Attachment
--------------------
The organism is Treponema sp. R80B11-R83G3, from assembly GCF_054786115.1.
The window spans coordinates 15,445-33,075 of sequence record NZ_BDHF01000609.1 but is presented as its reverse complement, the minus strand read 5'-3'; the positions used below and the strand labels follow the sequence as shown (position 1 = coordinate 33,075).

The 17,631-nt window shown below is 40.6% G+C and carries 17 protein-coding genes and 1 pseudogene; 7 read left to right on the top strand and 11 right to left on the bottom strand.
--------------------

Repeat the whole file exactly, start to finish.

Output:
The organism is Treponema sp. R80B11-R83G3, from assembly GCF_054786115.1.
The window spans coordinates 15,445-33,075 of sequence record NZ_BDHF01000609.1 but is presented as its reverse complement, the minus strand read 5'-3'; the positions used below and the strand labels follow the sequence as shown (position 1 = coordinate 33,075).

The 17,631-nt window shown below is 40.6% G+C and carries 17 protein-coding genes and 1 pseudogene; 7 read left to right on the top strand and 11 right to left on the bottom strand.